In the first five minutes of Texts for Nothing, currently playing at Seattle Repertory Theatre, Bill Irwin perfectly encapsulates the entire Beckett existential quandary of the meaningless journey/wait that is life. Like a modern day Alice turned Sisyphus, Irwin takes stage by falling through a hole and down the hill set designer Douglas Stein has masterfully created. For the next five minutes or so, Irwin's quest to dig himself out of the hole and his attempt to impose order by ridding himself of the dirt and mud life/the decent has imposed on him are hysterical.
Unfortunately, when Irwin starts talking the show quickly becomes as messy as the dirt and mud filled set. This is not to imply that Irwin, largely known for his physical (and often times silent) comedy is not as adept at acting with words as he is with movement, as he has proven himself to be as dexterous with words as he is with his finely tuned body. However, in Texts For Nothing Between, his body oftentimes gets in the way of the text, which, when combined with assorted other problems inherent in the piece, makes for a largely incomprehensible evening.
The greatest stumbling block in the piece may simply be that it was never meant to be staged. Written in 1950 while Beckett mourned his mother's decline and death from Parkinson's, Texts For Nothing is a series of rambling, stream of consciousness treatises on reality, mortality, and various other existential angsts. On paper, these musings act as a philosophical Rorschach test, bringing to light one's own psyche and ideology. On stage, the pieces get shoehorned into what the performer decides is the overall shape, which may not correlate with the viewers' impressions.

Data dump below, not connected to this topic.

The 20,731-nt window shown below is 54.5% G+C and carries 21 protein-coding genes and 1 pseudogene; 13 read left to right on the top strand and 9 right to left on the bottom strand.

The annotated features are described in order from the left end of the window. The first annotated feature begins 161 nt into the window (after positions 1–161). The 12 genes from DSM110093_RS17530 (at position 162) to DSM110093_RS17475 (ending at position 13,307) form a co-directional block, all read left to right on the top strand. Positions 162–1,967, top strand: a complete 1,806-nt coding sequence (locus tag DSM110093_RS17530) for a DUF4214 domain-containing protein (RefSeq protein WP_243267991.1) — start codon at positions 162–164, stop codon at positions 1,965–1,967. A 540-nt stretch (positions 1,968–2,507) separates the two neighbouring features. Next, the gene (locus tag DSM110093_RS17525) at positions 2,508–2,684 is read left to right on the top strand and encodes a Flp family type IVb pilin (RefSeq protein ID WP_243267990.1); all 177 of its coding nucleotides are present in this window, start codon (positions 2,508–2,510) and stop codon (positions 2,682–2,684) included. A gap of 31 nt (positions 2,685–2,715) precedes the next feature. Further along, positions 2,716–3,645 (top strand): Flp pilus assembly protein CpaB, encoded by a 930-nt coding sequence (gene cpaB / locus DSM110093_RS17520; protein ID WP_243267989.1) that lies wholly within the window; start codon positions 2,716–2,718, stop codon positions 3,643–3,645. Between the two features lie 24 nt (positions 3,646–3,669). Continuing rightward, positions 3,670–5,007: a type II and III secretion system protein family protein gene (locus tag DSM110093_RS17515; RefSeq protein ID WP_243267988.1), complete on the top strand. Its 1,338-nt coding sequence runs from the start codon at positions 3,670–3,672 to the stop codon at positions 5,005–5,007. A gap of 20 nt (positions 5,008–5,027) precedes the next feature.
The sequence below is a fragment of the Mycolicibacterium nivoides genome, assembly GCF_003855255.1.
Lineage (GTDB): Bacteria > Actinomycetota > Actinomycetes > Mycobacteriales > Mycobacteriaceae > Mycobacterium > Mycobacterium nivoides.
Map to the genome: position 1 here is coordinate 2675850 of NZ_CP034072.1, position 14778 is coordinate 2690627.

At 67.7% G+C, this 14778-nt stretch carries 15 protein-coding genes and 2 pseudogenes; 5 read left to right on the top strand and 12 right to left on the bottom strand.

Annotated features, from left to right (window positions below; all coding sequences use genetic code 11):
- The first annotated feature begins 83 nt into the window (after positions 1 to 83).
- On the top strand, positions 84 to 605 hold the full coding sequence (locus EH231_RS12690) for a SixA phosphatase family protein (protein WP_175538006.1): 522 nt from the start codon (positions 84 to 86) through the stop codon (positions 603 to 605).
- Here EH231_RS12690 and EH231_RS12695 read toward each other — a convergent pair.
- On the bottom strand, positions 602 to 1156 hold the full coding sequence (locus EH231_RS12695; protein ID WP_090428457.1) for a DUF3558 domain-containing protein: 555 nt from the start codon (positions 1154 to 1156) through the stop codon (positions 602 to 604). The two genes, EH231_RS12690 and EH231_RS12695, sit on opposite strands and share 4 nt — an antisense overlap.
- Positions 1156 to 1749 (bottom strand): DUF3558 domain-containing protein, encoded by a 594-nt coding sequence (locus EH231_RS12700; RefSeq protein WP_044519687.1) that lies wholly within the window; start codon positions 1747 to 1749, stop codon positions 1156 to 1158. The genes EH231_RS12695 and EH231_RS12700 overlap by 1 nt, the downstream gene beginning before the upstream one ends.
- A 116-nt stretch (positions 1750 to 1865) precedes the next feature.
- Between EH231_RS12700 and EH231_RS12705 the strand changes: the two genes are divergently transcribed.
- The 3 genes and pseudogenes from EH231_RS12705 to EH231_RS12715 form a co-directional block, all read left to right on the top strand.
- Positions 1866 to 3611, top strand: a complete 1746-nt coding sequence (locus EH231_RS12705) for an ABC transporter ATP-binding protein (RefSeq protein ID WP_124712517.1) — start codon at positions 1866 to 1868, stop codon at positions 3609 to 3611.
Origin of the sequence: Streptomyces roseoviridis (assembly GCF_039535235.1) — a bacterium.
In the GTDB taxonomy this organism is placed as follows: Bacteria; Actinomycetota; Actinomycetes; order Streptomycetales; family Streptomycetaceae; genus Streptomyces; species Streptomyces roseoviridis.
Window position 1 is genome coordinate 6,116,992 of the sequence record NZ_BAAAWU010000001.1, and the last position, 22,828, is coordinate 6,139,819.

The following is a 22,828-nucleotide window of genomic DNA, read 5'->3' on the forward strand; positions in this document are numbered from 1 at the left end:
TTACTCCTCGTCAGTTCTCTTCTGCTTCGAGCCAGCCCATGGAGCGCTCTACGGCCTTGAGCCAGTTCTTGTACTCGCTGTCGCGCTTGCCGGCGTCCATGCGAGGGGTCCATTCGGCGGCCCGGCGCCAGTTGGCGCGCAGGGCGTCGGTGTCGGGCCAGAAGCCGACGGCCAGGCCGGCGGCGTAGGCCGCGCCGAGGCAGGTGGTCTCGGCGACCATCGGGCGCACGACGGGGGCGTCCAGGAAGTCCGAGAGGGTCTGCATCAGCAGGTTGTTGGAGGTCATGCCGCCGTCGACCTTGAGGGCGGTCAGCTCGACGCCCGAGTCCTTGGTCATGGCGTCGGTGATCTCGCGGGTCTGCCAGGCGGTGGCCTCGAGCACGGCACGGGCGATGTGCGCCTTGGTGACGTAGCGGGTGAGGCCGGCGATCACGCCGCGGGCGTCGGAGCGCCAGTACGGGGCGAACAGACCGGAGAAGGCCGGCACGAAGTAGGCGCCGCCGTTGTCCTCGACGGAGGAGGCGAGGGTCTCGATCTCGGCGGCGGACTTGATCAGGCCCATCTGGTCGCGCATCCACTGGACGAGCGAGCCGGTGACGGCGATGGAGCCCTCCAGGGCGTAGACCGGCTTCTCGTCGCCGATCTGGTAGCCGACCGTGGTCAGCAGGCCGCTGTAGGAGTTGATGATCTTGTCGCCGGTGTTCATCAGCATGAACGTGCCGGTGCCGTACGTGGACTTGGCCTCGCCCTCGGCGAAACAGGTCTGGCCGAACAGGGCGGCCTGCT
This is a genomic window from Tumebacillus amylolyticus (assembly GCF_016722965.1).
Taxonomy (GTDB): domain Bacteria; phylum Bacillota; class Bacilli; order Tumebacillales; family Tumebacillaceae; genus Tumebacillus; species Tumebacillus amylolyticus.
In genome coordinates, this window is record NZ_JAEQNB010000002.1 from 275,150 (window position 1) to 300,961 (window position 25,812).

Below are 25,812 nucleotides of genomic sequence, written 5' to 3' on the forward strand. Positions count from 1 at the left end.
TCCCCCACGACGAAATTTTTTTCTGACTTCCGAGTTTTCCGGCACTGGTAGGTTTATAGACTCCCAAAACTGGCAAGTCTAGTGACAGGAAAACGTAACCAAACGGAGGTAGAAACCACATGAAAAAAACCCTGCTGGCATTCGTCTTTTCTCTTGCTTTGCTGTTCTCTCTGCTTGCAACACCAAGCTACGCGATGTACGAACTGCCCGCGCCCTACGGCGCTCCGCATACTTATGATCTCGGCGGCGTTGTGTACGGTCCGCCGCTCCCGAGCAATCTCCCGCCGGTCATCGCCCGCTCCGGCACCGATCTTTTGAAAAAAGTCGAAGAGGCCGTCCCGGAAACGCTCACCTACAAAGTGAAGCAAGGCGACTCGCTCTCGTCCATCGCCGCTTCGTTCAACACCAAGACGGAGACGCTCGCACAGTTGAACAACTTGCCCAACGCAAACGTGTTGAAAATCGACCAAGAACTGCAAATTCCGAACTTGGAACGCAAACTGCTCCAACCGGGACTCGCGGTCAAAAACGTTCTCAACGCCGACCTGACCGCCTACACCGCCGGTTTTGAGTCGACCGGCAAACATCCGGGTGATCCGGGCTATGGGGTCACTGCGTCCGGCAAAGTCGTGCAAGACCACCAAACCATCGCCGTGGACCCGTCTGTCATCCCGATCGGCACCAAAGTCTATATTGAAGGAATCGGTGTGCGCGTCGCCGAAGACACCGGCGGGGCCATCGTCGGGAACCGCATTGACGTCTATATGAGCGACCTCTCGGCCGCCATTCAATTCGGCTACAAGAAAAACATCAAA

By setting the show in such a concrete arena (a literal hill that must be overcome and conquered), the pieces are defined even more specifically, and thus get reduced further. Perhaps if Irwin (who directed and adapted the piece as well) had set the show on a blank stage, thus allowing the audience to form their own mental imagery, the show would have worked better as well.
However, given the performance style Irwin chose for the piece, full communication may not have been possible in any event. Due to his stylistic line delivery full of odd and distracting emphasis, his overall lack of projection making it hard to even hear the words, and his annoying habit of trying to impose humorous pun-filled meanings (which oftentimes run counter to the emotional picture he is painting and thus inspire knee-jerk laughs) the show is incredibly hard to follow and concentrate on. When Irwin simply states the words naturalistically and without moving, it is as if a firework of meaning bursts on the stage (which, unfortunately, soon dimms and dies). Those moments of brilliant insight make the piece all the more frustrating, as they give a brief flash of meaning and insight, thus further illustrating the overall murkiness that makes up the majority of the piece.
Texts For Nothing runs through May 26th at Seattle Repertory Theatre. For more information or for tickets, visit www.seattlerep.org.
Photo: Dixie Sheridan